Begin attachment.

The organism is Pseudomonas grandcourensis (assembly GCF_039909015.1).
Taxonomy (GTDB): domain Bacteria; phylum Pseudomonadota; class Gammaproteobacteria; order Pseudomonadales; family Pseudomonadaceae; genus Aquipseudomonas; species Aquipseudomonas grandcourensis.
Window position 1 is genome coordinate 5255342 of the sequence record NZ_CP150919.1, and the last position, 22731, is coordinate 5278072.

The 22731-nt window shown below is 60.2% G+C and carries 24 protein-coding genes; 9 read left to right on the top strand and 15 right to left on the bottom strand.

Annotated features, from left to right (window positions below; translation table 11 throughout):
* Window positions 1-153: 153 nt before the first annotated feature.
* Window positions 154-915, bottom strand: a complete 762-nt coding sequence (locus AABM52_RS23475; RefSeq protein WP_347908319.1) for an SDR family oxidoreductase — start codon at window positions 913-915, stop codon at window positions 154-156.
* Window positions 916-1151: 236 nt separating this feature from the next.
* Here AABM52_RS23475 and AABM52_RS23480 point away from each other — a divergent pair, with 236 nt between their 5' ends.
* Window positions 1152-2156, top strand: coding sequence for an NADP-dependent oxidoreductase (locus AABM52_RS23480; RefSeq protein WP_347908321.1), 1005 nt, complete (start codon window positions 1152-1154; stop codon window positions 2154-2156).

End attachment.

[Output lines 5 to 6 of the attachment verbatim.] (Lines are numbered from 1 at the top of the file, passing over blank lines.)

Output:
Annotated features, from left to right (window positions below; translation table 11 throughout):
* Window positions 1-153: 153 nt before the first annotated feature.